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Over the past several weeks the state of workplace safety in Nova Scotia has become a topic of much debate: some safety advocates have questioned whether things are getting better, or if our approach is getting us the results that workers and employers in this province need and expect.
This is an important conversation. Workplace fatalities and injuries take a tremendous toll on individuals, families, businesses, and our province as a whole. Addressing our safety challenges in the future will require participation from a broad range of stakeholders and the achievement of province-wide consensus around common safety goals and courses of action.
The good news is that we already have a solid foundation for improvement. Nova Scotia has made significant progress in workplace injury prevention during the past decade. The safety environment within workplaces is improving. Time-loss workplace injury has declined from more than 9,000 injuries in 2005, to 6,616 last year. There has also been progress on helping injured workers return to their jobs in a safe and timely manner. In 2011, 40,000 fewer workdays were lost to injury than in the year before. This year we are on track to reduce that number by another 25,000 days. Our injury rate – the number of injuries per one hundred workers - is below two for the very first time.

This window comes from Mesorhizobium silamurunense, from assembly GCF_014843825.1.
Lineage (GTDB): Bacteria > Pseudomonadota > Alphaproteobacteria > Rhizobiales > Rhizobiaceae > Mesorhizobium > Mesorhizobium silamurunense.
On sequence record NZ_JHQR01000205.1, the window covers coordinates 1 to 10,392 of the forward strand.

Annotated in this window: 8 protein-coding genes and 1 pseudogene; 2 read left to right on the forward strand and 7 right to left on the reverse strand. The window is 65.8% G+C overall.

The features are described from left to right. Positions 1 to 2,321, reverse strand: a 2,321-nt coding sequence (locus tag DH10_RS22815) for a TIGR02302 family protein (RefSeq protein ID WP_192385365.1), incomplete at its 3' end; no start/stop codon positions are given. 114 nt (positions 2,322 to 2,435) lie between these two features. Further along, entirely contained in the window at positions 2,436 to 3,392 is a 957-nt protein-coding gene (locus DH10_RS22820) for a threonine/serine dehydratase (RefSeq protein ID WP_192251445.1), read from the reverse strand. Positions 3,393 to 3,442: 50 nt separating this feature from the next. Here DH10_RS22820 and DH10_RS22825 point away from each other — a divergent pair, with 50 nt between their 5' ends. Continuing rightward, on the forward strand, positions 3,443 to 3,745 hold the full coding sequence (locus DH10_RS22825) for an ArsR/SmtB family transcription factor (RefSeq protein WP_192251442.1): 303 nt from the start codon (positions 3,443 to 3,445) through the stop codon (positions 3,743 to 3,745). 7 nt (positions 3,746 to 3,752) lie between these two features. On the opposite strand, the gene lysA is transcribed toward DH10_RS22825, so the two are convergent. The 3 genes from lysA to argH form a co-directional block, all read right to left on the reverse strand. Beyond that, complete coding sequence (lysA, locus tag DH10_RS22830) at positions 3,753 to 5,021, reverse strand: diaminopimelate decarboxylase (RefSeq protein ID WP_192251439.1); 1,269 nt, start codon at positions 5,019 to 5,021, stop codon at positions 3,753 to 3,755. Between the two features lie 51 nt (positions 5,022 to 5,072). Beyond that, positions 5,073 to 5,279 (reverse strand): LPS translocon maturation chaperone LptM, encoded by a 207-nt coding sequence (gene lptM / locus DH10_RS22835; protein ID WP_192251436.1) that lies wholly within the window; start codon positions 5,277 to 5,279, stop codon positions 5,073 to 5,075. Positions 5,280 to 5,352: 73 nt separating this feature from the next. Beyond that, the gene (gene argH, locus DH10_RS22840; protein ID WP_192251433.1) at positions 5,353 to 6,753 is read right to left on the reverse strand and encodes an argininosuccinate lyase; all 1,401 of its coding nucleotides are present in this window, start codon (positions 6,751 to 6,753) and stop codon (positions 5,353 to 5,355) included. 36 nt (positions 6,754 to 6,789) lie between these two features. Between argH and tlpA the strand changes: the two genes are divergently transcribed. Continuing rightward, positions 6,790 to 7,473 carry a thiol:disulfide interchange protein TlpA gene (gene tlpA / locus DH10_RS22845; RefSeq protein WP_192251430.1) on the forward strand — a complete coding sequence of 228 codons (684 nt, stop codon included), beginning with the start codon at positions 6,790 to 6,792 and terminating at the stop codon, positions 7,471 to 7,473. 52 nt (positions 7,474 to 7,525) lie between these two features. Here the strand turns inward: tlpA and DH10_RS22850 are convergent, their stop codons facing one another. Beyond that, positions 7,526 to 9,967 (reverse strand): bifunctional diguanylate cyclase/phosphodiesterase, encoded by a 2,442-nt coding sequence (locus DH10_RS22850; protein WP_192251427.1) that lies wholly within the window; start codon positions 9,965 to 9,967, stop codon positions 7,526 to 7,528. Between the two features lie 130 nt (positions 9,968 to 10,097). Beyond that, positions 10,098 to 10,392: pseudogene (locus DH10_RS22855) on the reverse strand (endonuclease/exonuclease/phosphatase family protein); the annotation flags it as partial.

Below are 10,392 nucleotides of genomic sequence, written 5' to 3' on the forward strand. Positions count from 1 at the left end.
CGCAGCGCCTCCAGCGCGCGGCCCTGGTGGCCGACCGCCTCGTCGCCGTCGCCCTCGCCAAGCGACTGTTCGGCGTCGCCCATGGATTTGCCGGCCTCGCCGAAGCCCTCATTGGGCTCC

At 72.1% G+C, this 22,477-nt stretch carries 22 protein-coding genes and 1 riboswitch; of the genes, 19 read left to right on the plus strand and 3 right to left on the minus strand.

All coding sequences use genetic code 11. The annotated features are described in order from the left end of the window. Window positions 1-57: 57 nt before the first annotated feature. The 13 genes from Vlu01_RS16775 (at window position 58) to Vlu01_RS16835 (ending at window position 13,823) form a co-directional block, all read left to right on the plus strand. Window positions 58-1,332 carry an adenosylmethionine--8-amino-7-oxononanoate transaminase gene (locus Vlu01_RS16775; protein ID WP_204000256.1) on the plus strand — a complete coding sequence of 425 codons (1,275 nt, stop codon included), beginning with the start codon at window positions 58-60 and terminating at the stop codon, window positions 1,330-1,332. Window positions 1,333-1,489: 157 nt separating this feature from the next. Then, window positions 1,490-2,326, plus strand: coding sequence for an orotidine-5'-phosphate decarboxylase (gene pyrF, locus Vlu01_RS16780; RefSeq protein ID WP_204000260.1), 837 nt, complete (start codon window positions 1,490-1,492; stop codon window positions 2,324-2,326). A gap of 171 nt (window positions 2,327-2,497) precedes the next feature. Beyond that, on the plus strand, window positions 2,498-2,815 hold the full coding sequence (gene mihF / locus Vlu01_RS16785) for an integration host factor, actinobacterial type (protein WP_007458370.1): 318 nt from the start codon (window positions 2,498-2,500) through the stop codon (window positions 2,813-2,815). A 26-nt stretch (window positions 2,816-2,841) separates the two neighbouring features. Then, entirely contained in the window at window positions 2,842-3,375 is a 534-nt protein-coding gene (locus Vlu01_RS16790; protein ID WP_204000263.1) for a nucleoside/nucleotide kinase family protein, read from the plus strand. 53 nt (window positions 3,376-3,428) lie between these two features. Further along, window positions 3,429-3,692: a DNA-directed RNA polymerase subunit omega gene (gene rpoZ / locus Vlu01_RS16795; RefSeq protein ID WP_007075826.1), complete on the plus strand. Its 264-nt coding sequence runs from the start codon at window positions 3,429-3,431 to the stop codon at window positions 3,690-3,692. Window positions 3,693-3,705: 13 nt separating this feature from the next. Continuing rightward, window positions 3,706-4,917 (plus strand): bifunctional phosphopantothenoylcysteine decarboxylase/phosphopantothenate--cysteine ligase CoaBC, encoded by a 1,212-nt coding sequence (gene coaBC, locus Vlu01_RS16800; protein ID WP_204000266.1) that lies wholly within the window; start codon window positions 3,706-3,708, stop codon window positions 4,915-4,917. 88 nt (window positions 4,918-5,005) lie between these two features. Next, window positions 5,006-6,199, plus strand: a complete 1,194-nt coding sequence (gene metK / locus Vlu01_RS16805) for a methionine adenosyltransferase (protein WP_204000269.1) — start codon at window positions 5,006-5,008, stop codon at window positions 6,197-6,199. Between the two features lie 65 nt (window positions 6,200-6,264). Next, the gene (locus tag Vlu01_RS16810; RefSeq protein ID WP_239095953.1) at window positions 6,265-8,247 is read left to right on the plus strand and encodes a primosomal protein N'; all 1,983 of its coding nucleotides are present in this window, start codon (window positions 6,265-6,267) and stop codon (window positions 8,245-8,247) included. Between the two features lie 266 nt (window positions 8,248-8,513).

We still have big challenges ahead of us. Our WCB assessment rates are still among the highest in Canada, and the amount of time workers are away from the workplace following an injury is longer than in most other Canadian provinces. But we also have a plan to tackle these issues.
Early next year our province will unveil a renewed workplace safety strategy. The strategy has been in development for more than a year and incorporates input from workers, employers, advocates, and experts from the private and public sectors. Although currently at a draft stage, the final strategy will include significant, real and lasting investments in prevention and education that will improve workplace safety today and for future generations.
Nova Scotia’s Workers Compensation Board and its 400 dedicated safety champions are looking forward to continuing to play a lead role in helping to evolve and advance our province’s safety culture over the next five years. Our vision remains a Nova Scotia where all workers return home to their families safe and sound at the end of every day. To achieve that vision we will need everyone – from the worker to the CEO, from government to advocacy groups, from the WCB to sector associations – to care about safety and take action to become part of the solution